The final part of the text is by Sterrett, but these chapters bear no resemblance at all to the logic course that was offered by the philosophy department of my undergraduate institution, and taken by me some 40+ years ago. As I (dimly) recall, that course began with truth tables but quickly segued into fallacies of argumentation and other fairly non-mathematical topics. Sterrett, by contrast, discusses a kind of propositional logic that is entirely different than the classical version discussed in part 1 of the book. This is relevance logic, which arises from the observation that some correct deductions in the classical propositional calculus may nevertheless not seem to accord with the way people ordinarily think. Consider, for example, the statement “If Paris is the capital of France, then either the Collatz conjecture is true or it is not”. As a statement in the classical propositional calculus, this statement is, of course, true, yet the logical implication seems odd; the “if” clause really has no relevance to the concluding “then” clause. In relevance logic, both the semantics and syntax of the logic are altered so as to make some implications false that would be true in classical logic. The author describes an approach to the syntax of the logic that is based on an alternative deductive system for classical propositional logic called Fitch’s natural deduction system, which she describes in some detail and then modifies for relevance logic. In another chapter she describes a semantic approach that, instead of the usual classical two-valued (true or false) approach, is four-valued.
The material in this part of the book, we are told, is largely drawn from Anderson and Belnap’s Entailment, which I have heard described as excellent but very technical and difficult; Sterrett has done a good job of making this material accessible to undergraduates.
There is, to my knowledge, no other undergraduate-level account of all of the material that is discussed in this text. Of the handful of textbooks that I am familiar with that are suitable for undergraduate-level mathematics courses, Schechter’s Classical and Nonclassical Logic is the only one I know of that discusses a number of non-classical logics, but that book also omits a number of other topics that are covered in this text, including the predicate calculus and the material on computability.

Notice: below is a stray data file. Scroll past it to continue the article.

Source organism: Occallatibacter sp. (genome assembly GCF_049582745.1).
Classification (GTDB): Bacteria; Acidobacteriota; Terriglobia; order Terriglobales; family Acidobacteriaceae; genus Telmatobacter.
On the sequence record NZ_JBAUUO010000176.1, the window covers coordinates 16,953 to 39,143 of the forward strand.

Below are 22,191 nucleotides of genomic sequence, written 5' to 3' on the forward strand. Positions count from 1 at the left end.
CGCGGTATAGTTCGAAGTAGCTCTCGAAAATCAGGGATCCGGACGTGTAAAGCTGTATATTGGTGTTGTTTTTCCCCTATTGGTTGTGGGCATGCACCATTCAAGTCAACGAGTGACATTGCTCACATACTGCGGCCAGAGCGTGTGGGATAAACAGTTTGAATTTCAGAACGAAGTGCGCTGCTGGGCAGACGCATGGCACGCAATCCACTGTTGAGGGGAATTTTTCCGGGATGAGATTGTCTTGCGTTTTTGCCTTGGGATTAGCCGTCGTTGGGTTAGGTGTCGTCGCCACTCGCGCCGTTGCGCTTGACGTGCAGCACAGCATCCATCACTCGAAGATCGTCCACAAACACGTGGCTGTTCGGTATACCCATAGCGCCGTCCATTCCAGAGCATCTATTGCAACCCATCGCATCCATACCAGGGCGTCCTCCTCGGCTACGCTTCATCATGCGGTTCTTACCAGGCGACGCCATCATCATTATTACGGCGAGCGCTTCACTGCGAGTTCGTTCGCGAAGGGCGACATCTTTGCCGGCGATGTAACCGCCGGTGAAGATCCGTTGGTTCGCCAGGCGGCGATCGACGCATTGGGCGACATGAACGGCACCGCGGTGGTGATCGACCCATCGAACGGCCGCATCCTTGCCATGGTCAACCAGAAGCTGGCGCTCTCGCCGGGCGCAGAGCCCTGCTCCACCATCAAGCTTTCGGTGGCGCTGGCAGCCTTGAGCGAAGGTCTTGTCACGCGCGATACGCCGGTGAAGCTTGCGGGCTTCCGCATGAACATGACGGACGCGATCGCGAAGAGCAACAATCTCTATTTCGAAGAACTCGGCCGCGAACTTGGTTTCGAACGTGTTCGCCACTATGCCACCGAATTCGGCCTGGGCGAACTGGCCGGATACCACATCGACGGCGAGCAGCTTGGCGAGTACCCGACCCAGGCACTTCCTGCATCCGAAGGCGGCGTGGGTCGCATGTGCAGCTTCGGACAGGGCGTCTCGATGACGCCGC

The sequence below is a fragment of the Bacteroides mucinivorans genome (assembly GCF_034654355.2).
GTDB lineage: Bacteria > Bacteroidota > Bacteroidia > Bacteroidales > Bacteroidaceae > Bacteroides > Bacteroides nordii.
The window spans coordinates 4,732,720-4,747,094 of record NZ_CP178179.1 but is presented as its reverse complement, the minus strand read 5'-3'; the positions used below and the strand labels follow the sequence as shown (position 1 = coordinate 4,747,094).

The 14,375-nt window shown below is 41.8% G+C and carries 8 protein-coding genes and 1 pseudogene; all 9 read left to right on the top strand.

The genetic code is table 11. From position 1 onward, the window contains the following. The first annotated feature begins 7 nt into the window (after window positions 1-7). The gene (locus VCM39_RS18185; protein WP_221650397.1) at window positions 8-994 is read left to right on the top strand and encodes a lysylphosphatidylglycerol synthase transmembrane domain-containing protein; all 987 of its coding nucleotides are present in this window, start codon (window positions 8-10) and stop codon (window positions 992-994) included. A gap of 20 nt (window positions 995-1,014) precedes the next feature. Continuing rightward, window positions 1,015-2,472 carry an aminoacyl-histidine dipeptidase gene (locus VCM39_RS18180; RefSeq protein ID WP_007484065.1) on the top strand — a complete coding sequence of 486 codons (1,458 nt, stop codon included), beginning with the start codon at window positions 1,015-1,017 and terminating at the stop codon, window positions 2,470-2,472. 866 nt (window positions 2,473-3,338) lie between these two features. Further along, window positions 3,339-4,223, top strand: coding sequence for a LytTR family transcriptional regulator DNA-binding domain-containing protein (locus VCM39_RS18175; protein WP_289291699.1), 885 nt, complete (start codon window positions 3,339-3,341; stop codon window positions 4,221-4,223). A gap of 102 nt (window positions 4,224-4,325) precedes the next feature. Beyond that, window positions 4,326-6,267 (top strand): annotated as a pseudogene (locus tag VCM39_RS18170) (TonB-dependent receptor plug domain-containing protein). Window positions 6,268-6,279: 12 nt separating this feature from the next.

This book is written so as to require relatively minimal prerequisites on the part of the reader. Since propositional and predicate logic are developed from scratch, no prior knowledge in logic is assumed, but some background in mathematical reasoning is certainly necessary. (A prior course in proof-based mathematics, such as an “introduction to proofs” course or abstract algebra, should suffice.)
Because of the interesting and fairly nonstandard selection of topics, instructors may notice that some of their favorite topics are not covered. The compactness theorem is perhaps the most glaring example of this; other topics in model theory such as the Löwenheim-Skolem theorem (and the related Skolem’s paradox) are also not here. And, as I noted earlier, Gödel’s Incompleteness Theorem, although mentioned in the book, is discussed in more detail elsewhere. Likewise, second-order logic, covered in some standard texts like Enderton’s A Mathematical Introduction to Logic and (fairly briefly) van Dalen’s Logic and Structure, is not discussed here at all. (I wonder, though, how many undergraduate courses in logic actually cover this last topic.)
In conclusion, this is not your parents’ logic text. An instructor of a logic course offered by a mathematics department who is interested in some experimentation will undoubtedly find this book quite rewarding. (It might not be easy, however, to cover the entire book in a single semester.) Even an instructor who is not planning to teach a course along these lines, but who is interested in the subject, will want to look at this text; there is a lot of interesting and well-presented material found here that cannot be easily found elsewhere in a book at this level.
Mark Hunacek (email@example.com) teaches mathematics at Iowa State University.